Press review: Trump leaving allies behind and China making its way to the Persian Gulf / News / News agency Inforos
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Press review: Trump leaving allies behind and China making its way to the Persian Gulf

Press review: Trump leaving allies behind and China making its way to the Persian Gulf

Top stories in the Russian press on Wednesday, October 9, prepared by TASS

Media: Trump is leaving allies behind

Turkey has carried out airstrikes on Kurdish positions in northern Syria and announced its readiness to conduct a ground operation to create a safety zone on the eastern bank of the Euphrates River. All of this became possible after US President Donald Trump had stated that Washington had no more obligations to Kurds and ordered the withdrawal of US troops from Syria. According to experts interviewed by Kommersant, Russia could now reap significant political benefits, as Washington has made it clear to its allies that it is dangerous to rely on the US.

Donald Trump is fulfilling his old promise to bring US troops home, while Turkey's president Erdogan plans to make sure there are no ties between Syrian and Turkish Kurds, former EU Ambassador to Turkey Marc Pierini pointed out. According to him, the increasing erosion of trust between Turkey and other NATO countries is another factor that will play into the Kremlin’s hands.

Trump’s actions will incite fear among US allies in the region, who will now have to consider to what extent they can rely on the United States, said Hugh Miles, an author with ArabDigest.org. In this situation, Russian President Vladimir Putin looks like someone to really rely on, the expert added.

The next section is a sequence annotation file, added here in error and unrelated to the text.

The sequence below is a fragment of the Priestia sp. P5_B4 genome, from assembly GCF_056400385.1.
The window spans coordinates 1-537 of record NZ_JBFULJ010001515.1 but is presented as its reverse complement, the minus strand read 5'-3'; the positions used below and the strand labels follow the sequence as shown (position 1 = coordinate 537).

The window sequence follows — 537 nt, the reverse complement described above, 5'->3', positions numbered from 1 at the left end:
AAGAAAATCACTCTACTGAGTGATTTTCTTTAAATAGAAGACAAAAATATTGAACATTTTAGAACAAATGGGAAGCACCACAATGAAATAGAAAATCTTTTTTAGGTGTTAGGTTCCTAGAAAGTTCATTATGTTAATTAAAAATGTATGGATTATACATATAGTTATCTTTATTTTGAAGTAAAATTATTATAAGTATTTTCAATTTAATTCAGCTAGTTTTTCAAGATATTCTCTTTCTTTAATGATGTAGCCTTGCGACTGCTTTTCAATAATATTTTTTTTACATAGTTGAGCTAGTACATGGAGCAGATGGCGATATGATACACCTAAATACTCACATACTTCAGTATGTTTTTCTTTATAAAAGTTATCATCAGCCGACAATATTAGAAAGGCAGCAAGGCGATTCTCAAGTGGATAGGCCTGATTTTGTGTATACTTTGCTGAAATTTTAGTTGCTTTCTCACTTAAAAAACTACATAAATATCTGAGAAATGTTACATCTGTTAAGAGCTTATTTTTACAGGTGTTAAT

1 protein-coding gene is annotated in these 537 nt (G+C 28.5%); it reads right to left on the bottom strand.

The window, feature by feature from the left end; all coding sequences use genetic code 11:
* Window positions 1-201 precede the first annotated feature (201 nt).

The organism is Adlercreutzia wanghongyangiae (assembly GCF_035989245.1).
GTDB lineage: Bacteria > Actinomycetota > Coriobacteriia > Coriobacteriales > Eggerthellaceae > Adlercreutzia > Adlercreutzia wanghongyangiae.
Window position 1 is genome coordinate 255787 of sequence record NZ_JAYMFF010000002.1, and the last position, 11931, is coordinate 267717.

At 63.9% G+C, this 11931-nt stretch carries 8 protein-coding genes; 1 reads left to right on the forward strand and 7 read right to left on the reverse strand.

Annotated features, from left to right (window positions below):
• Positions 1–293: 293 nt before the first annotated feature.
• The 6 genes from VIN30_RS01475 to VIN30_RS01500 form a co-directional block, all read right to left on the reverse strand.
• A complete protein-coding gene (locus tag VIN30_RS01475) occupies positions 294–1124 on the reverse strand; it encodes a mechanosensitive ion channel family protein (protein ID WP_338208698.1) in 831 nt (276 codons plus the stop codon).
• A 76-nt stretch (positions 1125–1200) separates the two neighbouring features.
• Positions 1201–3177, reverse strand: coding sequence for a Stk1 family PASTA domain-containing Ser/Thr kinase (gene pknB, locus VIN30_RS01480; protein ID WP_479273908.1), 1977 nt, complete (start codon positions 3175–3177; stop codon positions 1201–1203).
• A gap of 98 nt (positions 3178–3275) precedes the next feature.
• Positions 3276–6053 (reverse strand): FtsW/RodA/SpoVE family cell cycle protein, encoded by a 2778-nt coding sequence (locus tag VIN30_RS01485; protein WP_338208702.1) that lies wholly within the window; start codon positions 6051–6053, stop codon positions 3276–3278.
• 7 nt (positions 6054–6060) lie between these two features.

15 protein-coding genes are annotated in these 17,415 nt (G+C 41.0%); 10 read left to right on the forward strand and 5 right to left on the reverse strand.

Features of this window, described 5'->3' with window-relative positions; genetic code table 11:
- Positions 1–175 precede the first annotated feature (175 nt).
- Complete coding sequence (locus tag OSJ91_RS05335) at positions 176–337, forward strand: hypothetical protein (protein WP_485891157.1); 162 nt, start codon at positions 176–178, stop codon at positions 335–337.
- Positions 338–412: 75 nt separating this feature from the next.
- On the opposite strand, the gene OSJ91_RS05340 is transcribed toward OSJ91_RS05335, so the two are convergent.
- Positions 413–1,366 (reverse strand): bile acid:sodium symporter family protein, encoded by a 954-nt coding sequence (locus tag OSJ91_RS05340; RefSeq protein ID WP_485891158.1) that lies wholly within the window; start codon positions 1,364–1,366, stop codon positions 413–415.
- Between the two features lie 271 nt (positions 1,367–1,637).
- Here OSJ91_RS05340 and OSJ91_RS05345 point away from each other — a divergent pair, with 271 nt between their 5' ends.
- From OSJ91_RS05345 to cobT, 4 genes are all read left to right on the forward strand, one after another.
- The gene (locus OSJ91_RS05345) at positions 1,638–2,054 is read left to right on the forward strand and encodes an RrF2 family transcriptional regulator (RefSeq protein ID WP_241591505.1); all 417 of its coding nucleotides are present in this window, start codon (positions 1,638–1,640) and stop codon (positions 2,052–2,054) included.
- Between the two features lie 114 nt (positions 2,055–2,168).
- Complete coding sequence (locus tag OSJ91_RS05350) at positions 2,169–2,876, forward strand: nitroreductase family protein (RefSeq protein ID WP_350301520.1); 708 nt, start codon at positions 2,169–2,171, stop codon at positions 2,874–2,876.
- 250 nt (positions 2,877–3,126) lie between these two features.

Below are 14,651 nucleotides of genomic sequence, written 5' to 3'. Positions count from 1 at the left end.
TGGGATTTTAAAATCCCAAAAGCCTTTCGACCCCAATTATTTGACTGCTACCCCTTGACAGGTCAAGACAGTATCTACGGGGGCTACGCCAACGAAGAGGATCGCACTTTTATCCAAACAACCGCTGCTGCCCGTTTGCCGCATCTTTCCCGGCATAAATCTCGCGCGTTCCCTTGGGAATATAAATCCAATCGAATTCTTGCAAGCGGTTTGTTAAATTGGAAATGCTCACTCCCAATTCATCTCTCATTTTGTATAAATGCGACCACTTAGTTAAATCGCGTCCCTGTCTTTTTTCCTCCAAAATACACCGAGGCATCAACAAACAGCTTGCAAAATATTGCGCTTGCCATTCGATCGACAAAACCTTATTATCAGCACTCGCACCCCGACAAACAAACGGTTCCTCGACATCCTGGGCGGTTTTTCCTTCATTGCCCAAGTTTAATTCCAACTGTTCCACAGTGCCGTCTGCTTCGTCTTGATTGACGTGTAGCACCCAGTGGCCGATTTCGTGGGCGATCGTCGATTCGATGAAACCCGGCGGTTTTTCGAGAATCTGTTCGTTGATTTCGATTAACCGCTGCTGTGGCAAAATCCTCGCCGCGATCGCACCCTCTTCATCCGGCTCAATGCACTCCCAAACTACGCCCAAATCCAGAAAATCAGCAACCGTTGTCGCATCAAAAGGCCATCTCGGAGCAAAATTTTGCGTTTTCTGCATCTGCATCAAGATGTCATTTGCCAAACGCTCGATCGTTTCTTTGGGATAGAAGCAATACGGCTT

Senior Researcher at the Russian Academy of Sciences’ Institute for US and Canadian Studies Vladimir Vasilyev, in turn, told Nezavisimaya Gazeta that Trump had actually approved Turkey’s operation in Syria specifically to improve relations with Erdogan and ensure additional benefits for the US economy. The expert believes that Trump was highly impressed by an increase in arms trade between Moscow and Ankara and by Turkey’s purchase of Russia’s S-400 missile systems in particular.

Izvestia: Relocating UNGA committees from US looks doable

Relocating some of the United Nations General Assembly’s committees from New York looks doable but it is up to the General Assembly to make a decision, Russian Deputy Foreign Minister Sergei Vershinin told Izvestia.

"There are some appropriate locations, including the United Nations’ offices in Geneva and Vienna. However, it should be the UN General Assembly’s decision. We believe that such a move could be considered and made," Vershinin said.

The senior diplomat emphasized that it was not the first time that the US "has flouted its obligations under the UN Charter and the Agreement regarding the Headquarters of the United Nations." "I would like to point out that this issue did not spring up this year, we have been bringing it up for years since 2004, within the Committee on Relations with the Host Country, because such incidents have happened before," Vershinin said.

According to him, there is a need to thoroughly consider initiatives to relocate the UN headquarters from New York City. "There is a mechanism that came to be after years of development. If the member states show their will, everything could be done, but these decisions should be carefully considered," the Russian deputy foreign minister noted.

Vershinin also stressed that Moscow would take a stricter stance on visa applications from the US following Washington's failure to issue visas to several members of Russia’s delegation to the UN General Assembly. When asked about a potential tit-for-tat response, the deputy foreign minister said that since the matter concerned visas to attend UN events, there could be no tit-for-tat response in that particular case.

Kommersant: Reach for the sky treaty

Media reports on October 8 suggested that the United States may pull out of the Treaty on Open Skies, which allows its members to perform observation flights over each other’s territory. Experts warn that such a move will make the European security situation even more unstable and less predictable, Kommersant notes.

Former US Assistant Secretary of Defense Andrew Weber told the newspaper that the Trump administration was highly likely to withdraw from the Treaty, dealing another blow to strategic stability and arms control. According to Weber, after leaving the Treaty on Open Skies, the US will withdraw its signature from the Comprehensive Nuclear-Test-Ban Treaty and will also refuse to extend the Strategic Arms Reduction Treaty that is expiring in 2021.